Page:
Autumn conjures thoughts of colored leaves, cooler temperatures, pumpkins and squash. North American and European residents south of Tohoku and Hokkaido may be hard pressed, though, to find familiar varieties. (Those varieties prefer cooler summers.) Luckily, Japan is home to many other tasty members of the kabocha (the general word for squash and pumpkin) family.
Kabocha – Cucurbita maxima A number of variations of this little green squash can be found throughout the year. Harvested in late summer and fall, the slightly dry but terrifically sweet flesh gets crafted into everything from tempura to scrumptious desserts. The seeds are excellent pan or oven roasted.
Spaghetti squash – Cucurbita pepo Oblong and bright yellow, spaghetti squash (somen kabocha or kinshi uri) arrived in 1921 from China where it was grown as animal feed. The Sakata Seed Company developed the cultivar enjoyed today. Cooked, its noodle-like meat is excellent in soups and salads.
Red Kuri – Cucurbita maxima Duchesne This festively red squash gets its name from its distinctive teardrop or chestnut shape. With its brilliant skin and sweet, dense flesh, it’s an irresistible choice at the farmers market.
Chirimen – Cucurbita moschata ‘Chirimen’ Sharing its name with Japanese textured silk, Chirimen may be warty or bumpy, gray or orange, large or small. They were first brought to Japan by the Portuguese in the mid-16th century. The country quickly fell in love with the bright orange flesh and sweet flavor reminiscent of butternut squash.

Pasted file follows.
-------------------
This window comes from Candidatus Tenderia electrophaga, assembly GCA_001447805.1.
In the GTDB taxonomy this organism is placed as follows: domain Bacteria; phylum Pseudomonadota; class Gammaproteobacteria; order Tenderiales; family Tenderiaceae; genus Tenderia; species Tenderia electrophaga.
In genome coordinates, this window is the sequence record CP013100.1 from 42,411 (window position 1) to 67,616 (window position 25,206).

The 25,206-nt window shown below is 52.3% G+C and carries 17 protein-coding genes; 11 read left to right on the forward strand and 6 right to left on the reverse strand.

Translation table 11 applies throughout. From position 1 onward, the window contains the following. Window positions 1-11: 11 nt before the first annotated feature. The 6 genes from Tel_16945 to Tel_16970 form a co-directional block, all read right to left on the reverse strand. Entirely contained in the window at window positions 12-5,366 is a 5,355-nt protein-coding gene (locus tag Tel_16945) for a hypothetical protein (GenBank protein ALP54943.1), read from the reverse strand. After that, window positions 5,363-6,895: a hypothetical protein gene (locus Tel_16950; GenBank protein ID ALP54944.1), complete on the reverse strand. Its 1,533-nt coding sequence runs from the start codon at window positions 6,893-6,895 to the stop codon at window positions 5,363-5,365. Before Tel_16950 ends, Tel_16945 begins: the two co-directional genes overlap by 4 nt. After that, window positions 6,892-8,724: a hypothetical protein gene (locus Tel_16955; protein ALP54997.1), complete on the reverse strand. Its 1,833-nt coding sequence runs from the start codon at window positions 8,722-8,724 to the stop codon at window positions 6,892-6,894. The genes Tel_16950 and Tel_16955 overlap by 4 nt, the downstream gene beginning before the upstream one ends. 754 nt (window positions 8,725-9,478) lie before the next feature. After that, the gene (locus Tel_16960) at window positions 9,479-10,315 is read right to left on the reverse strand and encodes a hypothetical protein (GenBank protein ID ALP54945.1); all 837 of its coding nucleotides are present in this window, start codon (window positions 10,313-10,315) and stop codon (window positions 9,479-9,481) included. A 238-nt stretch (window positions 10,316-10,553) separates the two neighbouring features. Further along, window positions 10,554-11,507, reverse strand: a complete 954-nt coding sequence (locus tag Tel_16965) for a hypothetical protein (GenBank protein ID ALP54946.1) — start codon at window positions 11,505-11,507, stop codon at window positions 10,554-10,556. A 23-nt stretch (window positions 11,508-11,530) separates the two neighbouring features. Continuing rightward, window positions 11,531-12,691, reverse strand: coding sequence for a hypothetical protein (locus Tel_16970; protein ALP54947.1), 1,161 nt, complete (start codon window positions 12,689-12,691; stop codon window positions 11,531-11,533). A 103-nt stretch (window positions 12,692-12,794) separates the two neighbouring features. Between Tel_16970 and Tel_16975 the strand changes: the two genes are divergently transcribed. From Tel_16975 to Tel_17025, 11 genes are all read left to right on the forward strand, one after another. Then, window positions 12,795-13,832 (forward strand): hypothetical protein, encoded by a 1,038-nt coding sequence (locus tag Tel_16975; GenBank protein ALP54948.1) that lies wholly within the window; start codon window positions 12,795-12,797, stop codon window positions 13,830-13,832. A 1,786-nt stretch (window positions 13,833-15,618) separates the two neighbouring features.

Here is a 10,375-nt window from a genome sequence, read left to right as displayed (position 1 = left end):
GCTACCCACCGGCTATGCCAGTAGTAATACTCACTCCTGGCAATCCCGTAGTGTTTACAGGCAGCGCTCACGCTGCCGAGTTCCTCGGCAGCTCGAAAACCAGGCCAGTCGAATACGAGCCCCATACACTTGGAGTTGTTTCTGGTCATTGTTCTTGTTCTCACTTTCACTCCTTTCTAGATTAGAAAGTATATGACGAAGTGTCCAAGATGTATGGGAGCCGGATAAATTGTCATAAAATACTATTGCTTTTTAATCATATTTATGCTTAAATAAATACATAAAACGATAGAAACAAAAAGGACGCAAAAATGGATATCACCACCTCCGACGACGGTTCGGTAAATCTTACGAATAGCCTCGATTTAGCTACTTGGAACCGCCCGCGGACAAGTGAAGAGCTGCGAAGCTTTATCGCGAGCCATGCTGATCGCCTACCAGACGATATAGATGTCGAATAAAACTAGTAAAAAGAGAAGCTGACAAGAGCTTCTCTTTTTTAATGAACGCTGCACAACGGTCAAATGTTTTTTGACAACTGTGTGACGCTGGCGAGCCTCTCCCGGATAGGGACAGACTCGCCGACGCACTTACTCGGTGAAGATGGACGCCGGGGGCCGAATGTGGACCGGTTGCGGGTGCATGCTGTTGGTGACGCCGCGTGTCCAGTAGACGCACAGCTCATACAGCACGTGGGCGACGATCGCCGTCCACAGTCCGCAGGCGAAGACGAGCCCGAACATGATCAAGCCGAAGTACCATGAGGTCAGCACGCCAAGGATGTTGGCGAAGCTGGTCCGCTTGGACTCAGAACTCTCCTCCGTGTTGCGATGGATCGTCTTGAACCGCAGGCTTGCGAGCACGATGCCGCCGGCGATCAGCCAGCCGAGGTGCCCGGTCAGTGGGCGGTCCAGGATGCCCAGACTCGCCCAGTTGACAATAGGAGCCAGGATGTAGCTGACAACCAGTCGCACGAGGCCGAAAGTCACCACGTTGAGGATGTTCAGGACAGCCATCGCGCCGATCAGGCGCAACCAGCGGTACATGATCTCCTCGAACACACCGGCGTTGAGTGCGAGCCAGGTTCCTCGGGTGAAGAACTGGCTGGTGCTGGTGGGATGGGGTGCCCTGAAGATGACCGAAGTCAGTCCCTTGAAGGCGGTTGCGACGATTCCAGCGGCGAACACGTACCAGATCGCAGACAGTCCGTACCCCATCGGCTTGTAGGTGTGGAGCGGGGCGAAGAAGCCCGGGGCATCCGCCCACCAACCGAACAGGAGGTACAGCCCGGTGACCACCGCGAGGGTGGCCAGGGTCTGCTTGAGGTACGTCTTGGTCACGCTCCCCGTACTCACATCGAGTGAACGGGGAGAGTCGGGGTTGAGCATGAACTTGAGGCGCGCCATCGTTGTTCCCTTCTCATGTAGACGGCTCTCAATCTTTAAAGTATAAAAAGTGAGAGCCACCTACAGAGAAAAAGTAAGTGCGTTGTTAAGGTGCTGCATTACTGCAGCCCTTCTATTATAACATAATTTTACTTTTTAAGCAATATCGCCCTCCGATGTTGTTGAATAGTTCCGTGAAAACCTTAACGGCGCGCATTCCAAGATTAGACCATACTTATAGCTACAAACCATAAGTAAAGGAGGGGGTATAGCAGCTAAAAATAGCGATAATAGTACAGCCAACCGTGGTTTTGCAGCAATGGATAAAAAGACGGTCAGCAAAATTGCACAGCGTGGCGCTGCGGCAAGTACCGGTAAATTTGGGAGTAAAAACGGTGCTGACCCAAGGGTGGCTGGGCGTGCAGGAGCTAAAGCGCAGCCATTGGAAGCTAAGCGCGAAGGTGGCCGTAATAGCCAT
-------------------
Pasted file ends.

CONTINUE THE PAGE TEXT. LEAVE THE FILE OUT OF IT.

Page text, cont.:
Shishigatani – Cucurbita moschata ‘Shishigatani’ This warty, hour-glassed shaped squash changes from slate gray to an orangey-tanas it ripens. Named for the valley just north of Kyoto where it first grew, the Shishigatani is a prized ingredient in shojin ryori (Buddhist vegetarian cuisine).
- ½ squash, any variety, peeled and cut into bite size pieces
- 1 bunch leafy greens (komatsuna, spinach, etc.)
- 4 tbsp. miso
- 4 cups water
- ½ cup dashi
- ¼ cup soy sauce
- ½ block of tofu, cut into bite size pieces
- 1 tbsp. Korean chili paste
- 1½ inches ginger, peeled and thinly cut
Heat the water and smooth in miso and chili paste. Add dashi, soy sauce, squash, tofu and ginger slices. Just before boiling, turn down to softly simmer until the squash cuts smoothly with a knife. Cut greens into bite size pieces, keeping the leaves whole. Place in the bottom of each bowl and pour in the soup. (The hot soup softens the greens while retaining their color.)
- 1 kabocha
- 2 ½ cups water
- 5 tbsp. sugar
- 1 tbsp. sake
- 1 tbsp. soy sauce
This is my version of the popular Japanese dish served this time of year. Wash squash and halve. Remove seeds and innards, and cut into roughly 1-inch pieces. Mix other ingredients together in a saucepan and add the pumpkin. Boil covered for about 5 minutes, then simmer for 20 minutes. The pumpkin should be soft but not mushy.